Aspirus: What to know about heart valve disease
For the Tomahawk Leader
TOMAHAWK – Aspirus Health this week shined a light on heart valve disease.
In a release, Aspirus said heart valve disease happens when one or more of the heart’s four valves isn’t working correctly.
“Some people have heart valve disease that remains stable throughout their life and doesn’t cause problems,” Aspirus stated. “But for others, the problem slowly worsens. Left untreated, later-stage heart valve disease can lead to heart failure, stroke, blood clots or death due to sudden cardiac arrest.”
Aspirus Health interventional cardiologist Dr. Marcus Sublette shared information on heart valve disease and the symptoms to watch for.
“Your blood is supposed to flow one way through your heart,” Dr. Sublette said. “It enters through the top chambers, flows down to the bottom chambers and out to the rest of your body. This happens with every heartbeat. The heart valves are like gates that direct the traffic. They open – and quickly close – to let the blood keep flowing forward to its next destination. Heart valve disease can stop that from happening.”
Dr. Sublette explained that the two main problems that can happen when heart valves are diseased or damaged are regurgitation and stenosis.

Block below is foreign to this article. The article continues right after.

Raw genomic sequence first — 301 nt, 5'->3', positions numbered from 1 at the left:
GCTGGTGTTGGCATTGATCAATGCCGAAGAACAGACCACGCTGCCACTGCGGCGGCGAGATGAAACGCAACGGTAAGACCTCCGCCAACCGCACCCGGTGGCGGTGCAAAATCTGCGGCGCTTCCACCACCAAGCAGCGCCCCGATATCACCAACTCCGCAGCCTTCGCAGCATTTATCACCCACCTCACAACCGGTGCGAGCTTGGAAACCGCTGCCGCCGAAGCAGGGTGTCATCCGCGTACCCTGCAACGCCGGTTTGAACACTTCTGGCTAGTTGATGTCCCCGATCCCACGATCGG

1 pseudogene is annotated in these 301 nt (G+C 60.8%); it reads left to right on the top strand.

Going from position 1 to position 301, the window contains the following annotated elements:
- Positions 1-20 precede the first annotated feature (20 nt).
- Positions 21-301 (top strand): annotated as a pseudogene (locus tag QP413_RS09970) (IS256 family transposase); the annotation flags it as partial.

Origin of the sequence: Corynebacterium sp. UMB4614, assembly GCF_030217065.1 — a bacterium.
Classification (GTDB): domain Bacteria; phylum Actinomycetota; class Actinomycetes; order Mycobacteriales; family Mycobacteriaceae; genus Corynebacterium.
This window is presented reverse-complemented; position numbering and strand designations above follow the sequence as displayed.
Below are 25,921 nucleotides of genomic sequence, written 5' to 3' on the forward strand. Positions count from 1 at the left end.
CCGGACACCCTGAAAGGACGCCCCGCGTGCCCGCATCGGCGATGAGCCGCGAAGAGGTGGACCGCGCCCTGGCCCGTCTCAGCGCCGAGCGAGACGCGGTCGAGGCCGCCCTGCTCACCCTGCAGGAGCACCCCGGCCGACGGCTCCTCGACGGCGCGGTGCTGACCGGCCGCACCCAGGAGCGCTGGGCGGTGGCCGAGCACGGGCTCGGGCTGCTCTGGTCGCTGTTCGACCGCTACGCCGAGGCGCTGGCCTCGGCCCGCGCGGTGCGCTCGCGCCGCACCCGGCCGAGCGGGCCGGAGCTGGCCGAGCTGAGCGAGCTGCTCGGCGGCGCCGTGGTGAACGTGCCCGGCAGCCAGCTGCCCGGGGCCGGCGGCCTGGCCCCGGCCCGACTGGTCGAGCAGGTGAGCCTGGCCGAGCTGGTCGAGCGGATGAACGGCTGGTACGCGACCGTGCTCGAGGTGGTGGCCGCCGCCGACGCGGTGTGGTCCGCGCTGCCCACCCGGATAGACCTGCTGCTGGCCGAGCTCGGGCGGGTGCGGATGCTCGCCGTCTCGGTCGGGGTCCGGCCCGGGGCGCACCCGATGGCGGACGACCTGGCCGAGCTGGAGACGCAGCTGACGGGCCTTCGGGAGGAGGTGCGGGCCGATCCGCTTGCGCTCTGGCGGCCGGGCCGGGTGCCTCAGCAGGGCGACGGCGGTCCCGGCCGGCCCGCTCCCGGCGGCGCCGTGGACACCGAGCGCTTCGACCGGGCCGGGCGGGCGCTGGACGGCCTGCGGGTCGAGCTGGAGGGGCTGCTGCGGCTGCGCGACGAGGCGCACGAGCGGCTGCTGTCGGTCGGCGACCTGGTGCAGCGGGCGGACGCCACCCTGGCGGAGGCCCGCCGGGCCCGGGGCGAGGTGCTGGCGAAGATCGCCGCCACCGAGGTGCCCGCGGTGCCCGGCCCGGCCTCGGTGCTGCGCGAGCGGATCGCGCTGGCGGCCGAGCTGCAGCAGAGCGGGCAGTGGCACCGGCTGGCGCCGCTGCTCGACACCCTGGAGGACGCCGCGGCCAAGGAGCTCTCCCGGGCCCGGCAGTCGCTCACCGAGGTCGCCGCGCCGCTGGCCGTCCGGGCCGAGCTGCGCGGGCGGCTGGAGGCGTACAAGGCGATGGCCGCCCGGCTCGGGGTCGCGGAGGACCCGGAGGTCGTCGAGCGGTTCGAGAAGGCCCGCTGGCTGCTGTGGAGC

“It’s possible for a valve to have both of these problems,” Aspirus stated. “This occurs when a valve doesn’t close tightly. Blood leaks back into the chambers instead of flowing forward through or out of the heart. The heart has to work harder to pump the backflow. Over time, this can cause the overworked heart muscle to thicken. Backflow can also cause a buildup of fluid in the lungs.”
Many people have heart valve disease without any symptoms. When symptoms occur, they commonly include:
- A heart murmur or unusual heartbeat. This is the main sign of heart valve disease.
- Shortness of breath during activity or when lying down.
- Extreme exhaustion or weakness.
- Dizziness or fainting.
- Fluttering or racing heartbeat.
Aspirus said no medicines can cure heart valve disease, but medicines and lifestyle changes can treat many of its symptoms and complications. And if heart valve disease worsens, surgery to replace or repair the heart valve can be effective.
“If you have heart valve disease, your doctor will be able to help you decide on the treatment plan that’s right for you,” Dr. Sublette said.
Dr. Sublette sees patients in Wausau, Rhinelander and Iron River. To find an Aspirus Heart Care clinic near you, visit www.aspirus.org/heart-vascular-services.